PHOTO/REUTERS – The Emir of Qatar, Sheikh Tamim bin Hamad bin Khalifa Al-Thani
The situation in the Middle East has been tense for a long time, and many conflicting events are taking place. With the start of 2021, the situation has changed from the past. Despite the conflict between Palestine and Israel in May and the complete occupation of Afghanistan by the Taliban, the situation of regional powers is generally stable, and there are clear signs of improving relations between them. Thus, the severance of diplomatic relations in the Arab world has ended, and diplomatic relations between Saudi Arabia, other Arab countries, and Qatar have been revived. The second decade of the 21st century seems to have brought irreplaceable opportunities for Qatari decision-makers. On the one hand, with the rise of Joe Biden to power in the United States, the coalition of Saudi Arabia, the United Arab Emirates, Egypt, and Bahrain ended the siege of Qatar (2017-2021), and each of the governments decided to improve relations with Doha; on the other hand, with the announcement of the withdrawal of US forces from Afghanistan and the subsequent rise of the Taliban in Afghanistan, a new chapter in Qatar’s mediation diplomacy has opened.
In other words, with the start of the Arab uprisings in the West Asian region in 2011 and the adoption of an aggressive foreign policy by Doha in the face of developments in the region, Qatar turned away from the role of mediator in the region. It actively sought to change the situation in the troubled regions. The wait was not long, yet Qatar’s minimal capacity for large-scale planning emerged as a major power in the region when al-Sisi came to power in Egypt, and on the other hand, Western powers’ dissatisfaction and reaction to Qatar’s destructive role in the region that prompted the new Emir of Qatar, Tamim bin Hamad (2013), to resume mediation diplomacy in the region.
However, because one of the most critical conditions for mediation in the region is to take a neutral position and not interfere in the internal affairs of countries, Doha, like in the 2000s, managed to play an active role in the form of mediation diplomacy during the 2011 decade partly because of a biased and aggressive foreign policy, especially in the Arab world. However, the US’s troops withdrawal from Afghanistan and the start of a new round of talks between the United States and the Taliban hosted by Doha in 2020 was an irreplaceable opportunity for Qatar to return to its traditional role as mediator in the region.
In other words, the Qatari decision-making body has always considered relations with the Taliban to be a comparative advantage. Although Doha did not recognize the Islamic Emirate of Afghanistan between 1996 and 2001, it maintained formal and informal contacts with the Taliban. Doha has also hosted talks between the United States, the Afghan government, and the Taliban since 2001 to end the civil war in Afghanistan. It should be noted that the first Taliban representative office was reopened in 2013 in Doha. Qatar’s intelligence service has repeatedly played a vital role in the prisoner exchange between the United States and the Taliban. We can mention the release of an American soldier named Bo Bogdal in March 2012 in exchange for five Taliban leaders in Guantanamo Bay and Anas Haqqani, the Taliban deputy leader, in exchange for the release of two American professors in November 2019. It should be noted that Qatar has always hosted Taliban leaders and their families in Doha, such as Mullah Abdul Salam Zaif. Therefore, given Doha’s relationship with Taliban leaders, Qatar’s is playing its role in Afghanistan. First, Qatar is seeking to once again act as a mediator and guardian of regional peace. The rise of the Taliban in Afghanistan has put Doha in the spotlight due to its long and extensive relationship with the Taliban as a mediator.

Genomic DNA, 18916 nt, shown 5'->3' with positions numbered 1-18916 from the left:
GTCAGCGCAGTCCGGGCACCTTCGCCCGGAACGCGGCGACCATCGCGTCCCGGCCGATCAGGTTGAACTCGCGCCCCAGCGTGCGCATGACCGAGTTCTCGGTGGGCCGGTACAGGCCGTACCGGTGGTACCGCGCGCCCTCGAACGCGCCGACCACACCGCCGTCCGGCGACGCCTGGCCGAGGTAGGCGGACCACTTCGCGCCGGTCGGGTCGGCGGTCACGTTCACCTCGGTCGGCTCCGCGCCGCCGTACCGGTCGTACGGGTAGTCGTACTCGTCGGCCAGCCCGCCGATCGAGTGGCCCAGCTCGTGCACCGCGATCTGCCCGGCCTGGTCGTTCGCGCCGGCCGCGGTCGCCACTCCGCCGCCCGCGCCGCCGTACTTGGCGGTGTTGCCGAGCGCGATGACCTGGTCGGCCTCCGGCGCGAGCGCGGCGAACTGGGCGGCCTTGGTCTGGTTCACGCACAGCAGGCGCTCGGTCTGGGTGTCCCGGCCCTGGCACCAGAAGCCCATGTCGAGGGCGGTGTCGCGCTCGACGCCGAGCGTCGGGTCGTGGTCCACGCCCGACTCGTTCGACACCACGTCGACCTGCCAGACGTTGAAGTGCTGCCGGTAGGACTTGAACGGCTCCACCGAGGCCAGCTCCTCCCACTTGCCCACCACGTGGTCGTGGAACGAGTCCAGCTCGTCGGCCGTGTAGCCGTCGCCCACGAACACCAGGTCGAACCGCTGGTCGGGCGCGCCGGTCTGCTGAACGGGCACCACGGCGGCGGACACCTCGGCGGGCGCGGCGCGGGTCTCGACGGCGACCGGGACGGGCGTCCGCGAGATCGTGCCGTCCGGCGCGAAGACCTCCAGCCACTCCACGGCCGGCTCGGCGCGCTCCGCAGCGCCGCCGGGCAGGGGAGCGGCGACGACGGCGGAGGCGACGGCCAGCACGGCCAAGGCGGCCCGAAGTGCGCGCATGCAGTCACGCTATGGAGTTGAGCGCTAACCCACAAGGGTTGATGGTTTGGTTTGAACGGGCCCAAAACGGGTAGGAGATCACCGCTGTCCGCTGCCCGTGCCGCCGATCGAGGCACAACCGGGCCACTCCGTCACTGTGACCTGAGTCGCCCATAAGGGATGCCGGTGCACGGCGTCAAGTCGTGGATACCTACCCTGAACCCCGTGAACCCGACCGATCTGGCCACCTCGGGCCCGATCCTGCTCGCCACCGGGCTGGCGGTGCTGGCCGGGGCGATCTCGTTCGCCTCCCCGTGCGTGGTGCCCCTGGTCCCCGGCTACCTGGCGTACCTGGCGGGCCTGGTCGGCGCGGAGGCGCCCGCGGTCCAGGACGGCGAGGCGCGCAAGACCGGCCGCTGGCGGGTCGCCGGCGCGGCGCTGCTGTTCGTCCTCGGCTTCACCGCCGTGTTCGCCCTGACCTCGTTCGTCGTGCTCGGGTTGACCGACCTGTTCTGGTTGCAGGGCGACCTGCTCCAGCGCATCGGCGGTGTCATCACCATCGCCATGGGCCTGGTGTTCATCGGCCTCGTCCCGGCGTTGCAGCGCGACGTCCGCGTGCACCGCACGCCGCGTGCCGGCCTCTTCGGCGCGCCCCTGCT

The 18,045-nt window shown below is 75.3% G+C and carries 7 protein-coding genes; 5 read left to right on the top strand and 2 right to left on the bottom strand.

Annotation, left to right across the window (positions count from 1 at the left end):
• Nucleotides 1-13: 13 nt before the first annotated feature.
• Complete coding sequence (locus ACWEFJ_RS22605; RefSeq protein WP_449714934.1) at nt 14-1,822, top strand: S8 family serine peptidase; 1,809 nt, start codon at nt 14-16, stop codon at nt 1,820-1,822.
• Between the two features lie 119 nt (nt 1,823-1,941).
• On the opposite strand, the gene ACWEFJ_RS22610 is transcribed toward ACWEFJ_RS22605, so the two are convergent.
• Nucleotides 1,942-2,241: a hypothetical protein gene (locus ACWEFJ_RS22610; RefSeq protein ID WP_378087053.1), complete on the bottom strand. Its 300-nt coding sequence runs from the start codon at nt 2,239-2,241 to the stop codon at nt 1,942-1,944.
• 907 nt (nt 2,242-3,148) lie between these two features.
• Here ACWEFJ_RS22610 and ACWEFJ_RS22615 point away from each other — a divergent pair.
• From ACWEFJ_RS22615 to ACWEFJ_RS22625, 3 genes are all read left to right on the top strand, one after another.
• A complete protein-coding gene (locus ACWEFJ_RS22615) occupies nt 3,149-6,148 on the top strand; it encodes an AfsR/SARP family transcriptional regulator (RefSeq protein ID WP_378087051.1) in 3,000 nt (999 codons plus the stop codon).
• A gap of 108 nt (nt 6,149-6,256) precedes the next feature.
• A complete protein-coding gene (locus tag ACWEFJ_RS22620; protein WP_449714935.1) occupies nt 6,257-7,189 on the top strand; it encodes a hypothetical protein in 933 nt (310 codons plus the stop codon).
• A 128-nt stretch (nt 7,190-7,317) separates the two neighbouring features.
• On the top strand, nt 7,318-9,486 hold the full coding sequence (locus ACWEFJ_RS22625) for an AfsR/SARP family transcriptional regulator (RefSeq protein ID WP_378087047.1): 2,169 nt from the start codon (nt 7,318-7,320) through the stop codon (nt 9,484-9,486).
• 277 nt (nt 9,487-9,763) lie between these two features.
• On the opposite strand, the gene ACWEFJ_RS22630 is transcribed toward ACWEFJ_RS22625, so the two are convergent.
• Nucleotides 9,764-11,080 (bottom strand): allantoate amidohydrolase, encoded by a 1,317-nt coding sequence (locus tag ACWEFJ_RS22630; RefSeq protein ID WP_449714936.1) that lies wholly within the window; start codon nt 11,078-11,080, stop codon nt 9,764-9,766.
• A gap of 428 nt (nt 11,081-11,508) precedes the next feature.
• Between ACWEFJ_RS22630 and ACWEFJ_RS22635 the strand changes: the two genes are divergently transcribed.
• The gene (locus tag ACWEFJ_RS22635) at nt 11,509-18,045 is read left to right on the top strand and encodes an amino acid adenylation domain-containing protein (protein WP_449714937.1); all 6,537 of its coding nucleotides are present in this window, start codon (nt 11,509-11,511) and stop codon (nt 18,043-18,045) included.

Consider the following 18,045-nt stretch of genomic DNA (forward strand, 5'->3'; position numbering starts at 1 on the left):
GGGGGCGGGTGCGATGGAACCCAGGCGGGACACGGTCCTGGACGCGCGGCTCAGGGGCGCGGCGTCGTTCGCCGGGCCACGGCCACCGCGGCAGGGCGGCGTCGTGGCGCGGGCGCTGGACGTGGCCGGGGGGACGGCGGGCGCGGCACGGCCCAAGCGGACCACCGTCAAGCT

In conclusion, regional and supra-regional governments seem to be consulting with the Qatari government on developments in Afghanistan. Such an opportunity would allow Doha to upgrade its regional and international system, as it did in the 2000s. Second, unlike in 2011, Doha does not seem to take a clear stance on Afghanistan and the rise of the Taliban. Although Al Jazeera, unlike other Arab media outlets, refuses to associate radical Islam with the Taliban, it is essential to note that any economic, military and diplomatic relations with the Taliban may create sparks with regional supra-regional powers, such as China and Russia. In general, Doha will continue to maintain formal and informal contacts in mediation with the parties involved, especially the Taliban. At the same time, it will seek to expand its covert influence over Taliban leaders and Afghan society in the form of humanitarian aid, media support, and so on.
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About the author:
Amin BAGHERI is a Research Fellow at the International Studies Association in Tehran, Iran. His primary research interest lies in international relations, transnational governance, international peace, and conflicts in the Middle East.